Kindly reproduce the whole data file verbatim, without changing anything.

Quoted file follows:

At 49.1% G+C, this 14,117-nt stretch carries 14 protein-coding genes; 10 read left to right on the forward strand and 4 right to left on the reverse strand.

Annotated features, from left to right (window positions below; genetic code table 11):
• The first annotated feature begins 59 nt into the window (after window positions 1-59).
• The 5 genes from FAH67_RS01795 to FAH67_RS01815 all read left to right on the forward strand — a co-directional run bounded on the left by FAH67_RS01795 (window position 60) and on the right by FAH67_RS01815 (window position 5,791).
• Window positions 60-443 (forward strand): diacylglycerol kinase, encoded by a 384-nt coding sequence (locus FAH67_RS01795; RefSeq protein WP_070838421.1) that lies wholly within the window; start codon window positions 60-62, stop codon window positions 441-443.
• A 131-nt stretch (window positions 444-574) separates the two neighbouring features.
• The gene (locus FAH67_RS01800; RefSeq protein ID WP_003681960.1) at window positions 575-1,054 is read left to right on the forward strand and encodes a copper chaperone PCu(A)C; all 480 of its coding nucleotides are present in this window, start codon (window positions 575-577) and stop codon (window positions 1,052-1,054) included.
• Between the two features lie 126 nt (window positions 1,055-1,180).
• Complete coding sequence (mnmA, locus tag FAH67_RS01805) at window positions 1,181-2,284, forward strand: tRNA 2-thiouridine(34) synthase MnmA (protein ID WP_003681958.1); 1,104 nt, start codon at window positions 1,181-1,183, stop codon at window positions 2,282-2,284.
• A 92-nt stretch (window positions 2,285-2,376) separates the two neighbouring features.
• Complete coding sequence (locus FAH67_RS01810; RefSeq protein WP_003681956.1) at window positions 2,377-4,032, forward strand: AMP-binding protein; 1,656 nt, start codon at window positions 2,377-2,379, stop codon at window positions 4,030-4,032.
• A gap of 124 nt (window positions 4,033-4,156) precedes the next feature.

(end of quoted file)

At 49.1% G+C, this 14,117-nt stretch carries 14 protein-coding genes; 10 read left to right on the forward strand and 4 right to left on the reverse strand.

Annotated features, from left to right (window positions below; genetic code table 11):
• The first annotated feature begins 59 nt into the window (after window positions 1-59).
• The 5 genes from FAH67_RS01795 to FAH67_RS01815 all read left to right on the forward strand — a co-directional run bounded on the left by FAH67_RS01795 (window position 60) and on the right by FAH67_RS01815 (window position 5,791).
• Window positions 60-443 (forward strand): diacylglycerol kinase, encoded by a 384-nt coding sequence (locus FAH67_RS01795; RefSeq protein WP_070838421.1) that lies wholly within the window; start codon window positions 60-62, stop codon window positions 441-443.
• A 131-nt stretch (window positions 444-574) separates the two neighbouring features.
• The gene (locus FAH67_RS01800; RefSeq protein ID WP_003681960.1) at window positions 575-1,054 is read left to right on the forward strand and encodes a copper chaperone PCu(A)C; all 480 of its coding nucleotides are present in this window, start codon (window positions 575-577) and stop codon (window positions 1,052-1,054) included.
• Between the two features lie 126 nt (window positions 1,055-1,180).
• Complete coding sequence (mnmA, locus tag FAH67_RS01805) at window positions 1,181-2,284, forward strand: tRNA 2-thiouridine(34) synthase MnmA (protein ID WP_003681958.1); 1,104 nt, start codon at window positions 1,181-1,183, stop codon at window positions 2,282-2,284.
• A 92-nt stretch (window positions 2,285-2,376) separates the two neighbouring features.
• Complete coding sequence (locus FAH67_RS01810; RefSeq protein WP_003681956.1) at window positions 2,377-4,032, forward strand: AMP-binding protein; 1,656 nt, start codon at window positions 2,377-2,379, stop codon at window positions 4,030-4,032.
• A gap of 124 nt (window positions 4,033-4,156) precedes the next feature.